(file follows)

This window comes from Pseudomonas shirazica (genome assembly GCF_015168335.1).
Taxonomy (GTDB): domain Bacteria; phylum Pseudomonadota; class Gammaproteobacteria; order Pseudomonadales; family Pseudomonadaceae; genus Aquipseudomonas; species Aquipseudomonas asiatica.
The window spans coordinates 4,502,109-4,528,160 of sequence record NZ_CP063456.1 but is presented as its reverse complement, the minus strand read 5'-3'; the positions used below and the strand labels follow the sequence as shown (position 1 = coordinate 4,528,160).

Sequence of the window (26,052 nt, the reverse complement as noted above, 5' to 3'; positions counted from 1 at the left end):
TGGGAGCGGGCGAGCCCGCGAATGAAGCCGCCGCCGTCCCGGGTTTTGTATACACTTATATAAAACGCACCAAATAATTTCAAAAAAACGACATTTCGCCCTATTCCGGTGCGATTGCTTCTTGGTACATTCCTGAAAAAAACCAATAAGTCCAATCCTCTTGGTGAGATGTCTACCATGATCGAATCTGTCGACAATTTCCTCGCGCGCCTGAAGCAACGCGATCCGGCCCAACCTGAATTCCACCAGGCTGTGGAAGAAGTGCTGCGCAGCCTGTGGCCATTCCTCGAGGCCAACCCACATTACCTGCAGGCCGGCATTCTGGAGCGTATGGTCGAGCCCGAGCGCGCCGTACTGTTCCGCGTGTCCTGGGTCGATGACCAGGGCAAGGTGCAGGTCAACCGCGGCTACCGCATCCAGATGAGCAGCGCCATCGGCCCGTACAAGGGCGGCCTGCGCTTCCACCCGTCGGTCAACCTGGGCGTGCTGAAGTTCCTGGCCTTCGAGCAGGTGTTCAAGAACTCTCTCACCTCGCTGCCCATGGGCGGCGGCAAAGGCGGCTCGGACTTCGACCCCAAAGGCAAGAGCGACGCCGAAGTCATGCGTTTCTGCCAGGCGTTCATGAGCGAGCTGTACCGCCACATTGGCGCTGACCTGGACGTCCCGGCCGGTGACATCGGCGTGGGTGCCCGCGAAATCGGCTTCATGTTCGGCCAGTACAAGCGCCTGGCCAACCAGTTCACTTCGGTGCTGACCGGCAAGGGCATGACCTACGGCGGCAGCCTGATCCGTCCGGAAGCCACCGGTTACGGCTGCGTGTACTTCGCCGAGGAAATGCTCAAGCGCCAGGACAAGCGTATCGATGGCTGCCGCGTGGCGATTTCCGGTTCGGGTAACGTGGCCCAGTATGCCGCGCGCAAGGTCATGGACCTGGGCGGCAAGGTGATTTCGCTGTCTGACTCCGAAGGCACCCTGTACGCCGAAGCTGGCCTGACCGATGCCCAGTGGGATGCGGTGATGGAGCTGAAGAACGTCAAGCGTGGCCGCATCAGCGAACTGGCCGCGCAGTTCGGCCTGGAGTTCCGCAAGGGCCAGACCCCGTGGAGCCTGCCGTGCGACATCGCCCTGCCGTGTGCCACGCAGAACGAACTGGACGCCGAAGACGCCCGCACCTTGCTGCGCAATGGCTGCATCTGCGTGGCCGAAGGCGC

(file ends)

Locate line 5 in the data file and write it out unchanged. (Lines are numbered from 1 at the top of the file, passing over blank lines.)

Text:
TGGGAGCGGGCGAGCCCGCGAATGAAGCCGCCGCCGTCCCGGGTTTTGTATACACTTATATAAAACGCACCAAATAATTTCAAAAAAACGACATTTCGCCCTATTCCGGTGCGATTGCTTCTTGGTACATTCCTGAAAAAAACCAATAAGTCCAATCCTCTTGGTGAGATGTCTACCATGATCGAATCTGTCGACAATTTCCTCGCGCGCCTGAAGCAACGCGATCCGGCCCAACCTGAATTCCACCAGGCTGTGGAAGAAGTGCTGCGCAGCCTGTGGCCATTCCTCGAGGCCAACCCACATTACCTGCAGGCCGGCATTCTGGAGCGTATGGTCGAGCCCGAGCGCGCCGTACTGTTCCGCGTGTCCTGGGTCGATGACCAGGGCAAGGTGCAGGTCAACCGCGGCTACCGCATCCAGATGAGCAGCGCCATCGGCCCGTACAAGGGCGGCCTGCGCTTCCACCCGTCGGTCAACCTGGGCGTGCTGAAGTTCCTGGCCTTCGAGCAGGTGTTCAAGAACTCTCTCACCTCGCTGCCCATGGGCGGCGGCAAAGGCGGCTCGGACTTCGACCCCAAAGGCAAGAGCGACGCCGAAGTCATGCGTTTCTGCCAGGCGTTCATGAGCGAGCTGTACCGCCACATTGGCGCTGACCTGGACGTCCCGGCCGGTGACATCGGCGTGGGTGCCCGCGAAATCGGCTTCATGTTCGGCCAGTACAAGCGCCTGGCCAACCAGTTCACTTCGGTGCTGACCGGCAAGGGCATGACCTACGGCGGCAGCCTGATCCGTCCGGAAGCCACCGGTTACGGCTGCGTGTACTTCGCCGAGGAAATGCTCAAGCGCCAGGACAAGCGTATCGATGGCTGCCGCGTGGCGATTTCCGGTTCGGGTAACGTGGCCCAGTATGCCGCGCGCAAGGTCATGGACCTGGGCGGCAAGGTGATTTCGCTGTCTGACTCCGAAGGCACCCTGTACGCCGAAGCTGGCCTGACCGATGCCCAGTGGGATGCGGTGATGGAGCTGAAGAACGTCAAGCGTGGCCGCATCAGCGAACTGGCCGCGCAGTTCGGCCTGGAGTTCCGCAAGGGCCAGACCCCGTGGAGCCTGCCGTGCGACATCGCCCTGCCGTGTGCCACGCAGAACGAACTGGACGCCGAAGACGCCCGCACCTTGCTGCGCAATGGCTGCATCTGCGTGGCCGAAGGCGC